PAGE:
Expert Answers Factual Answers to Your Sexual Health Questions

anonymous on August 29, 2011

As my wife goes through menopause, we’re trying to keep a good sex life. What can we do?

I am a 44-year-old male, and my wife and I have enjoyed a very good and regular sex life for about 14 years. However, I’ve had intermittent erectile dysfunction for the past four months...and I think it’s because my 50-year-old wife is going through menopause. It seems like sex is a chore for her and this puts me off. Then I get anxiety and I can’t keep an erection. What should I do? I don’t want to stop having sex with my wife as we get older.

answered by
Annette Fuglsang Owens, MD, PhD on August 29, 2011

I’m glad that you wrote and shared your concern with us.

First, it’s understandable and normal that you and your wife are experiencing some changes in your sex life as you both age. The major hormonal change that occurs during menopause can, indeed, change the way a woman enjoys and engages in sex…so it seems you’re both in the process of discovering new ways to enjoy sex.

I’ll do my best to address some of your concerns here, but I would also encourage you to see your doctor or urologist to discuss your erectile dysfunction (ED) more thoroughly.

Going through menopause by no means implies the end of your sex life.

What you are describing sounds like performance anxiety, which is a common type of ED. Sensing your wife’s struggle during lovemaking makes you anxious and most men will encounter erectile problems in such a situation. It’s a simple physiological process where the increased release of stress hormone (even in tiny amounts) will counteract your erection. When your body reacts to stress, an erection is the last thing it needs...but, rather, more blood to your muscles. Performance anxiety can often be helped by taking medication to enhance erections, at least while you’re regaining confidence. Again, I encourage to discuss your erectile problems with your doctor or urologist.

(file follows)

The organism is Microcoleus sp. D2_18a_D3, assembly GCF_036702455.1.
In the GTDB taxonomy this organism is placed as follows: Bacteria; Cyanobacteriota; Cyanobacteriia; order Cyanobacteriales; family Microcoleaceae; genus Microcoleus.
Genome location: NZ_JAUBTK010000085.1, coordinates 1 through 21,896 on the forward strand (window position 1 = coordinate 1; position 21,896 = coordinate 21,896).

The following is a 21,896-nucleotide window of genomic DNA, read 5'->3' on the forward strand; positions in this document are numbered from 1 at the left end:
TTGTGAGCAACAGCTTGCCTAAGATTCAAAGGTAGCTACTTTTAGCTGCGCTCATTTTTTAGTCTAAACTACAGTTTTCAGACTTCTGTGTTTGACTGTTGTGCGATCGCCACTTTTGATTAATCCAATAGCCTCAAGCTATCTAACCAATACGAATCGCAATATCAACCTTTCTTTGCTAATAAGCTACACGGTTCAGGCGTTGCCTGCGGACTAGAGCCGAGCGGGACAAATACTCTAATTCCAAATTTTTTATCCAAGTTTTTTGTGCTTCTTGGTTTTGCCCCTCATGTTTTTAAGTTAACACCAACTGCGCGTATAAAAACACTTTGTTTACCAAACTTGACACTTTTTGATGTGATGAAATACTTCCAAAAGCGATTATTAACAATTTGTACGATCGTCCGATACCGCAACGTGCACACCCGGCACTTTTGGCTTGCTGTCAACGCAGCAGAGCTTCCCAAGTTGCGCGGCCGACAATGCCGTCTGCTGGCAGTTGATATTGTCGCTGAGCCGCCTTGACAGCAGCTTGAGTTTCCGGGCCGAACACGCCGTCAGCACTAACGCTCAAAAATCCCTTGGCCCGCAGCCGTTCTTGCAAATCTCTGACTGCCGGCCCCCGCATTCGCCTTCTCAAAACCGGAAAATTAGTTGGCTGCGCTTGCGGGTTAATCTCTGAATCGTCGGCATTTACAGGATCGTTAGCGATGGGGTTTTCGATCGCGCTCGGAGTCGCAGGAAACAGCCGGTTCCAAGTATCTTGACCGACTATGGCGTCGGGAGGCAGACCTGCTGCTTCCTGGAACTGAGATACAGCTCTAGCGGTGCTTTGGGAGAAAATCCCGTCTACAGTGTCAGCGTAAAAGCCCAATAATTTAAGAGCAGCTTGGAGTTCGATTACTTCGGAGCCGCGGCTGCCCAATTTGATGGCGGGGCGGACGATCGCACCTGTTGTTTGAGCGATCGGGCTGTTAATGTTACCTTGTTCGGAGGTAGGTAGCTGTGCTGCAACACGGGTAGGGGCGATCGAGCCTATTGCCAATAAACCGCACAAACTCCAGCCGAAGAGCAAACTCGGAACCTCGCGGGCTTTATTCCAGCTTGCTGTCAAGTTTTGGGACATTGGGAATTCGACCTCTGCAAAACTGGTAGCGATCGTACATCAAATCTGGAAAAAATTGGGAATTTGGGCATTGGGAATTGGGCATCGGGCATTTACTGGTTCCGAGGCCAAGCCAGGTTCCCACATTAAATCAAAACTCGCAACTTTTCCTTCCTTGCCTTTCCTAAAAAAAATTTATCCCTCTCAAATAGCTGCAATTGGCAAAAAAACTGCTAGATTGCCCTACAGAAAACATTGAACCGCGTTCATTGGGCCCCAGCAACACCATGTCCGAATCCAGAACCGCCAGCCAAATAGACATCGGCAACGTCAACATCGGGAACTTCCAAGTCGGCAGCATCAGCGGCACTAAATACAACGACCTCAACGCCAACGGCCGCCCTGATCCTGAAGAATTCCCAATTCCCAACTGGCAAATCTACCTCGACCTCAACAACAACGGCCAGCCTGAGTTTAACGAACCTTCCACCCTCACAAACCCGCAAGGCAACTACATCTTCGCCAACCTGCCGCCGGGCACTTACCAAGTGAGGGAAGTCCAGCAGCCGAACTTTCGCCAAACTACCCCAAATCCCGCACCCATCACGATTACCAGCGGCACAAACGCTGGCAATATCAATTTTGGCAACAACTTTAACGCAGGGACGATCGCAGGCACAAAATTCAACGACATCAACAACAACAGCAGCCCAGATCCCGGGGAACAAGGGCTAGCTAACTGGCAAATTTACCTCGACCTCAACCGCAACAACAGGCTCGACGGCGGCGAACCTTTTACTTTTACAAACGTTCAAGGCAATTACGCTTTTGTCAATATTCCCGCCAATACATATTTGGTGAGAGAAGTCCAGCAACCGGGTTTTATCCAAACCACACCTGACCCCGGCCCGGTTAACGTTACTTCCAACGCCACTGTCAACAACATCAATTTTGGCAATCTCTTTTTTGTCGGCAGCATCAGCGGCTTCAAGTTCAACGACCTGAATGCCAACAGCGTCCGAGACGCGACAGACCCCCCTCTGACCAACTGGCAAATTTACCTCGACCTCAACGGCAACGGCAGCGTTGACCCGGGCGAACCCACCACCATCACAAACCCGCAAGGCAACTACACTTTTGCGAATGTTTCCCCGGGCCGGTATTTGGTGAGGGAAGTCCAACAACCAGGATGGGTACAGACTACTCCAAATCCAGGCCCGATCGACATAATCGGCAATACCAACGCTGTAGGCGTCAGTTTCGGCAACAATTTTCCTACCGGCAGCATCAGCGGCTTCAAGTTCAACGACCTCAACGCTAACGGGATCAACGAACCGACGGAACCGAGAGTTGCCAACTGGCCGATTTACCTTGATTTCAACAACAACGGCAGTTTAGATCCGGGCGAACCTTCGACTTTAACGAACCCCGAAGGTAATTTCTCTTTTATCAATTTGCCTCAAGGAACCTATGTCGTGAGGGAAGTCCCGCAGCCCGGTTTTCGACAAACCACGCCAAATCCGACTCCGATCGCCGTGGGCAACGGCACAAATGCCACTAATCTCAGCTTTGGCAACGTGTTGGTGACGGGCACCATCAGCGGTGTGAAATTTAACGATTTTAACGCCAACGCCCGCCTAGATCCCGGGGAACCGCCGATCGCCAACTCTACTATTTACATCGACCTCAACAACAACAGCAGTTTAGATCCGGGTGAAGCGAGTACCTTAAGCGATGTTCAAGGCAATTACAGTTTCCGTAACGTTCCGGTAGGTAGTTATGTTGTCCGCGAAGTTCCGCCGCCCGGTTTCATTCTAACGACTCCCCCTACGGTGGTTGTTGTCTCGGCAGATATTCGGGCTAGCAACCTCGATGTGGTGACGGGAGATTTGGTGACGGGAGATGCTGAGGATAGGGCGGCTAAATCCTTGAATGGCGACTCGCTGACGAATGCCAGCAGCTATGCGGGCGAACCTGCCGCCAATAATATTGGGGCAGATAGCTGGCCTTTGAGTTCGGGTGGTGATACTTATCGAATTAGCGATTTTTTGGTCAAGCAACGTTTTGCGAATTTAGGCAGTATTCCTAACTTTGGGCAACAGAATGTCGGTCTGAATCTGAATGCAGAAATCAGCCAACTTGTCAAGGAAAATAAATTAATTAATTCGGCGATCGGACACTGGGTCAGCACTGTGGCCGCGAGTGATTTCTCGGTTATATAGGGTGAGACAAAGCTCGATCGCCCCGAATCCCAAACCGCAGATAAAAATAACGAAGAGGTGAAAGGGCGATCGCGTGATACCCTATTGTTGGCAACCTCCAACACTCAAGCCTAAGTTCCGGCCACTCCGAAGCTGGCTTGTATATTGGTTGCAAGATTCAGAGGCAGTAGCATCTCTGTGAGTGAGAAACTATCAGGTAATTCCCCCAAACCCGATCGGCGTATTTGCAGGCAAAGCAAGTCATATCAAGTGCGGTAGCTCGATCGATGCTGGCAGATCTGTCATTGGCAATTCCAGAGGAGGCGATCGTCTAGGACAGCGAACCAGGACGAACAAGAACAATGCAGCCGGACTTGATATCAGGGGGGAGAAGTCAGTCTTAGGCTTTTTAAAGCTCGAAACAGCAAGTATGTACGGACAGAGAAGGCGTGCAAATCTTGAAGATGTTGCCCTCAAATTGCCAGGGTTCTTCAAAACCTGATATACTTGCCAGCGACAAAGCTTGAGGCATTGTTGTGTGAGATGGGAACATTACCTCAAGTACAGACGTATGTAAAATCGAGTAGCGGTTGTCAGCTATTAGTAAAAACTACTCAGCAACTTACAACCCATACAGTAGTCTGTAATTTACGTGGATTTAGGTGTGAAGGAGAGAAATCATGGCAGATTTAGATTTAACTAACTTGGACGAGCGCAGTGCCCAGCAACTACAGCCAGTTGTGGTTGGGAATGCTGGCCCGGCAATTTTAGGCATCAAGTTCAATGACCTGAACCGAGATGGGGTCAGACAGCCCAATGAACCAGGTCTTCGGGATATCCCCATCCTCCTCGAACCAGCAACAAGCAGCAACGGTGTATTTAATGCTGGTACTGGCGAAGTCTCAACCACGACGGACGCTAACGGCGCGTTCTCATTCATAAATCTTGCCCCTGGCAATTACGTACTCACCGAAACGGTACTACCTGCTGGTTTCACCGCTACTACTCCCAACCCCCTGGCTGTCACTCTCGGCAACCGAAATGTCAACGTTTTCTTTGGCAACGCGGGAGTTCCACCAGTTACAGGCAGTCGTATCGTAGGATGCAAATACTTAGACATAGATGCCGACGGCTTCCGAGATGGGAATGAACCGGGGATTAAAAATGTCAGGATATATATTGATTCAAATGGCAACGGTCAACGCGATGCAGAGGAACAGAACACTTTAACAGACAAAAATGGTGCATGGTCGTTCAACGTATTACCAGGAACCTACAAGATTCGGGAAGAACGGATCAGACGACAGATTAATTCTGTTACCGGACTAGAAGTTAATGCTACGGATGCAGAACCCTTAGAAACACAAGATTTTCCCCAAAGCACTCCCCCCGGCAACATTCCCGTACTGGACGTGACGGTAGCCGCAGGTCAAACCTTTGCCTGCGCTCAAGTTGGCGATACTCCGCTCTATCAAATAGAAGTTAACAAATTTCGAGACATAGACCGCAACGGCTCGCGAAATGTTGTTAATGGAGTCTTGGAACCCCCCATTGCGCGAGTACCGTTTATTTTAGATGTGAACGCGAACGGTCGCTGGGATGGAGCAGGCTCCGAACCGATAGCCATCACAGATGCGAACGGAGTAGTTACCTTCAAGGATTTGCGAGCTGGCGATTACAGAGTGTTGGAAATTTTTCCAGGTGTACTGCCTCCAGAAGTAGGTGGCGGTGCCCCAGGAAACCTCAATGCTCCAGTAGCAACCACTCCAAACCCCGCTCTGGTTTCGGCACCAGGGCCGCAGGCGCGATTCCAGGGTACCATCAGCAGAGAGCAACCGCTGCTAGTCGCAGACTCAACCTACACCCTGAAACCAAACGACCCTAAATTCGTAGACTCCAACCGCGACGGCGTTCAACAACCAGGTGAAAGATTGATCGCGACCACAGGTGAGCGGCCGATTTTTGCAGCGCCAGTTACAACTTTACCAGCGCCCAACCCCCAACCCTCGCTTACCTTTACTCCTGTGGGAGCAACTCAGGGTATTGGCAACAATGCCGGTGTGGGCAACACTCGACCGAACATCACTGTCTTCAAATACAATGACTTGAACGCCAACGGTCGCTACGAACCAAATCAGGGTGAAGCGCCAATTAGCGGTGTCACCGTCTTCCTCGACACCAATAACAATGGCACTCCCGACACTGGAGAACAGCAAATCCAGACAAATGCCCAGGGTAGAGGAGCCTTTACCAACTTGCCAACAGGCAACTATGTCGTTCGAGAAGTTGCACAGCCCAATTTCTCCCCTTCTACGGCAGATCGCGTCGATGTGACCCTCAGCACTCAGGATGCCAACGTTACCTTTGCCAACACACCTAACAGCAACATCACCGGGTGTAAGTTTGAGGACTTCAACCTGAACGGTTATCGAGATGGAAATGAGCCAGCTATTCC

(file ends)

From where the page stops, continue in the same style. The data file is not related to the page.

Remember, ED can have both psychological and/or physical causes. You seem to attribute your intermittent ED to the anxiety you feel due to your wife’s decreased interest in sex…and that’s certainly one possibility.

However, there are many other possible causes of ED, including some medications that lower blood pressure; additionally, other health problems – from heart disease to diabetes – can also cause problems with erections. Your doctor will be able to determine if your ED is due to a medical condition, and whether treatment or therapy makes sense in your case.

As for your wife’s decreased desire...yes, this could be aside effect of menopause. The good news is that your wife can address changes in libido (sex drive) with her doctor.

For example, some women benefit from short-termhormone replacement therapy to aid with menopausal symptoms, particularly hot flashes. As menopause often causes vaginal dryness, your wife may also want to talk with her doctor about vaginal moisturizers and lubricants to find out whether they would make sex more comfortable and pleasurable for her again.

Patience, understanding and communication go a long way. From your description, it sounds like the issues you describe are relatively recent. With a little time, effort and willingness on both sides – and perhaps with the support of a counselor or therapist who specializes in sexuality – I hope that you’ll explore new ways to enjoy sex and intimacy over time.

Related info:
    Suggested Reading:
      The Pause. Positive Approaches to Perimenopause and Menopause by Lonnie Barbach, The Wisdom of Menopause by Christine Northrup Better Than Ever: Love and Sex at Midlife by Bernie Zilbergeld. Women’s Sexuality Across the Lifespan by Judith Daniluk Women’s Sexualities by Carol Rinkleib Ellison Getting the Sex You Want. A Woman’s Guide to Becoming Proud, Passionate and Pleased in Bed by Sandra Leiblum and Judith Sachs.

Annette Fuglsang Owens, MD, PhD

Dr. Owens is an AASECT-certified sexuality counselor. Her areas of expertise include the medical aspects of human sexuality and sexual problems, as well as the impact of STDs ⎼ and other diseases, illnesses and disabilities ⎼ on sexuality. Dr. Owens was educated at the University of Copenhagen in Denmark.

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